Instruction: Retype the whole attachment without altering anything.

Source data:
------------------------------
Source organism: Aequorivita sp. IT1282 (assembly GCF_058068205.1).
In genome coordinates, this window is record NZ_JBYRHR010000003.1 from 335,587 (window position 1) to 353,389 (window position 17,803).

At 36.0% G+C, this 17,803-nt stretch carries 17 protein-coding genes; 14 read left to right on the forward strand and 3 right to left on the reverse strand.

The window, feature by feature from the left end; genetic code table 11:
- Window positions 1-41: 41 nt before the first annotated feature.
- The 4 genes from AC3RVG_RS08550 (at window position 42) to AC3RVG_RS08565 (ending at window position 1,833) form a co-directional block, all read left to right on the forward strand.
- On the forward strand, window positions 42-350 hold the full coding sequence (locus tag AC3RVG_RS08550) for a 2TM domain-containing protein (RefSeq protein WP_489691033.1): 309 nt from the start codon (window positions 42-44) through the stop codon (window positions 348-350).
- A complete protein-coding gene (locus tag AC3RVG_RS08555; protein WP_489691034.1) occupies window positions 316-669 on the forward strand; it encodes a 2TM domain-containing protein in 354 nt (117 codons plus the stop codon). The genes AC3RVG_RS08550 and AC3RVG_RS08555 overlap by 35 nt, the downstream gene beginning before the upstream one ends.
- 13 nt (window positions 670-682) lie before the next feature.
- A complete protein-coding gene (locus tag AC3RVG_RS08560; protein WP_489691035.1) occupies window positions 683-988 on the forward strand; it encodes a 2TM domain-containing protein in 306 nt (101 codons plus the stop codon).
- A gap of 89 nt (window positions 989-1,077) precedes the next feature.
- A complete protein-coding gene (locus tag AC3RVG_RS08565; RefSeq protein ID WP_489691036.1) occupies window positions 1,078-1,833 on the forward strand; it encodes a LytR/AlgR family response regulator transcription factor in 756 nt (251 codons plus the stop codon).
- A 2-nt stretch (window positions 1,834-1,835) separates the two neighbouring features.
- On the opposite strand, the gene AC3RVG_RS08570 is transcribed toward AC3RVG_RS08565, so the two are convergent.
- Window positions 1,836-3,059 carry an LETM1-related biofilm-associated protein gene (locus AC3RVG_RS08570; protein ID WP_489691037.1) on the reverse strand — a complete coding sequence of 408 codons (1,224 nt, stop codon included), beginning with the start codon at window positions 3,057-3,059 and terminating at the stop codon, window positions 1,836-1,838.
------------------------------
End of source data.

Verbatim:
Source organism: Aequorivita sp. IT1282 (assembly GCF_058068205.1).
In genome coordinates, this window is record NZ_JBYRHR010000003.1 from 335,587 (window position 1) to 353,389 (window position 17,803).

At 36.0% G+C, this 17,803-nt stretch carries 17 protein-coding genes; 14 read left to right on the forward strand and 3 right to left on the reverse strand.

The window, feature by feature from the left end; genetic code table 11:
- Window positions 1-41: 41 nt before the first annotated feature.
- The 4 genes from AC3RVG_RS08550 (at window position 42) to AC3RVG_RS08565 (ending at window position 1,833) form a co-directional block, all read left to right on the forward strand.
- On the forward strand, window positions 42-350 hold the full coding sequence (locus tag AC3RVG_RS08550) for a 2TM domain-containing protein (RefSeq protein WP_489691033.1): 309 nt from the start codon (window positions 42-44) through the stop codon (window positions 348-350).
- A complete protein-coding gene (locus tag AC3RVG_RS08555; protein WP_489691034.1) occupies window positions 316-669 on the forward strand; it encodes a 2TM domain-containing protein in 354 nt (117 codons plus the stop codon). The genes AC3RVG_RS08550 and AC3RVG_RS08555 overlap by 35 nt, the downstream gene beginning before the upstream one ends.
- 13 nt (window positions 670-682) lie before the next feature.
- A complete protein-coding gene (locus tag AC3RVG_RS08560; protein WP_489691035.1) occupies window positions 683-988 on the forward strand; it encodes a 2TM domain-containing protein in 306 nt (101 codons plus the stop codon).
- A gap of 89 nt (window positions 989-1,077) precedes the next feature.
- A complete protein-coding gene (locus tag AC3RVG_RS08565; RefSeq protein ID WP_489691036.1) occupies window positions 1,078-1,833 on the forward strand; it encodes a LytR/AlgR family response regulator transcription factor in 756 nt (251 codons plus the stop codon).
- A 2-nt stretch (window positions 1,834-1,835) separates the two neighbouring features.
- On the opposite strand, the gene AC3RVG_RS08570 is transcribed toward AC3RVG_RS08565, so the two are convergent.
- Window positions 1,836-3,059 carry an LETM1-related biofilm-associated protein gene (locus AC3RVG_RS08570; protein ID WP_489691037.1) on the reverse strand — a complete coding sequence of 408 codons (1,224 nt, stop codon included), beginning with the start codon at window positions 3,057-3,059 and terminating at the stop codon, window positions 1,836-1,838.